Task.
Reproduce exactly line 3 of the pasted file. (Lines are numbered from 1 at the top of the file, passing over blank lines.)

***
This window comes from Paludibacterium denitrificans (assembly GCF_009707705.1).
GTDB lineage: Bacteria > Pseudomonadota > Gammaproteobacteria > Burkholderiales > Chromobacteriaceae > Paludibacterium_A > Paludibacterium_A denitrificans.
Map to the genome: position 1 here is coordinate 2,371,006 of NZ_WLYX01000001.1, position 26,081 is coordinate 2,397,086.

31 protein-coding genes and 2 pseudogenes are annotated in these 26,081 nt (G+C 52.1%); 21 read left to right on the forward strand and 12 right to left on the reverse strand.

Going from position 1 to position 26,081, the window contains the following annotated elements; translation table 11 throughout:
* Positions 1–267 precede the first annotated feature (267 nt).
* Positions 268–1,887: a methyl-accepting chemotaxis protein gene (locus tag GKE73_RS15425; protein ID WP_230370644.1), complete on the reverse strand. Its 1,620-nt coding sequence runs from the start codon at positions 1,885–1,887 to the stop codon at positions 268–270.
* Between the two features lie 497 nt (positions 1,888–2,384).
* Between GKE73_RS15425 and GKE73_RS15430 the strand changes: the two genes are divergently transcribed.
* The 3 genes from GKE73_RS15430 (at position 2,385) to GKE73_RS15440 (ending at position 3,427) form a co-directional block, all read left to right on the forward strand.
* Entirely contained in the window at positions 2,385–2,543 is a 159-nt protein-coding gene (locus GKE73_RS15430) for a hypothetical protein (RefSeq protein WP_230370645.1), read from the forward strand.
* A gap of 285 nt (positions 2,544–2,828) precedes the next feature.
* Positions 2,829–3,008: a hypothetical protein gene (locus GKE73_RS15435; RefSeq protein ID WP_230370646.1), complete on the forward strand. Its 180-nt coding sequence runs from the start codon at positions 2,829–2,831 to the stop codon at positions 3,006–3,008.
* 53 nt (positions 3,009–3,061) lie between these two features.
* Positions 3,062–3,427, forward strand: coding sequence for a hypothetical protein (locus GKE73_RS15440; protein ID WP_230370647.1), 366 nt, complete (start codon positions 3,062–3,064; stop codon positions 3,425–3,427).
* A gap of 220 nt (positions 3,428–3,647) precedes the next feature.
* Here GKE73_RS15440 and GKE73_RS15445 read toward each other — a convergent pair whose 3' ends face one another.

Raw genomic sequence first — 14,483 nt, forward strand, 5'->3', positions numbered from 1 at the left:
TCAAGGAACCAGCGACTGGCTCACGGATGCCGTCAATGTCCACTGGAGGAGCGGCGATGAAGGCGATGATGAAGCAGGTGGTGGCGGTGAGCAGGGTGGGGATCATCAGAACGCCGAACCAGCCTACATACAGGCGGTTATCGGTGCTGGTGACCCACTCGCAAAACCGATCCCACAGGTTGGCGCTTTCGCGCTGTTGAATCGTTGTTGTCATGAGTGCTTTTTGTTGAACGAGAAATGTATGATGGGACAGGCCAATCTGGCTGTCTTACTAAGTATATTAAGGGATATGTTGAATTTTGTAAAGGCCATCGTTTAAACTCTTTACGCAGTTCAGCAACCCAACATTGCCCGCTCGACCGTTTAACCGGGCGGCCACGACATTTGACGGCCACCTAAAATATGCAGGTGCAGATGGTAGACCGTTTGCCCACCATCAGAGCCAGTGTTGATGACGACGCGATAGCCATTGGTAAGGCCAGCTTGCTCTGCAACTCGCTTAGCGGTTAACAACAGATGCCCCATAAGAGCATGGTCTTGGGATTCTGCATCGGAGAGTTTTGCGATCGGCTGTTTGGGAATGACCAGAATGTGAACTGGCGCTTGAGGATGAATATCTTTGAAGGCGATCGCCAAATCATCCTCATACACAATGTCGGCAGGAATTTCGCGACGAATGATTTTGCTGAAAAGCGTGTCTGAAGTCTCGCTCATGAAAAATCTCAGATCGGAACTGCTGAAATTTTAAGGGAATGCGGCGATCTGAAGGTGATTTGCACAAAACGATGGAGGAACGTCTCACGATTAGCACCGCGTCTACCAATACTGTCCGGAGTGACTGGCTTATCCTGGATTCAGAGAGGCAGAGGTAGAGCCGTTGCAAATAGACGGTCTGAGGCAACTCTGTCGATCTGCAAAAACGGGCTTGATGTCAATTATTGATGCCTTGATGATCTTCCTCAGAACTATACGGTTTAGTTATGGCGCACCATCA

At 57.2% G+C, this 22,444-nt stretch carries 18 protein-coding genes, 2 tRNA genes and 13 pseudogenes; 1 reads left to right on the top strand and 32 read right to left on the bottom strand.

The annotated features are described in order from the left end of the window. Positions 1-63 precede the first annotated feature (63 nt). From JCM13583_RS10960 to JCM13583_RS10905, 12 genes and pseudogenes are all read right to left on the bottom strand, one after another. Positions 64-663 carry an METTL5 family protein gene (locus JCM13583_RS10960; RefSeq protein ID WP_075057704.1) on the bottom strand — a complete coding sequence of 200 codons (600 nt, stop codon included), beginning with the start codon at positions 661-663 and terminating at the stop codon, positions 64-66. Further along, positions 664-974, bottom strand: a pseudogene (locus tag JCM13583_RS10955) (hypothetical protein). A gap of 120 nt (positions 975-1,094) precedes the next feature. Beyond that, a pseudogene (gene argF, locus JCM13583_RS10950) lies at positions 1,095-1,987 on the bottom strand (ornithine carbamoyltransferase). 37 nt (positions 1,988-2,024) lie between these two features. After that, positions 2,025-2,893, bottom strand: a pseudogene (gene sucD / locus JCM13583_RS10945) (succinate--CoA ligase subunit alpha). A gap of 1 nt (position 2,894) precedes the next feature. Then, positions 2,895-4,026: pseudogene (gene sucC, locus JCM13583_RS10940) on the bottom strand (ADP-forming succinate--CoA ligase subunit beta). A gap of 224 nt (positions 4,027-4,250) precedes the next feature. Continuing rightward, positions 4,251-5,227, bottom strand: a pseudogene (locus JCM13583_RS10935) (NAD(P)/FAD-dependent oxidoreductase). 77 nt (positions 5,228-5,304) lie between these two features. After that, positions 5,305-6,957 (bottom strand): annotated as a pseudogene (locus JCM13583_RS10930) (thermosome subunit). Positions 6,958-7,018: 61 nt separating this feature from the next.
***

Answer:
Map to the genome: position 1 here is coordinate 2,371,006 of NZ_WLYX01000001.1, position 26,081 is coordinate 2,397,086.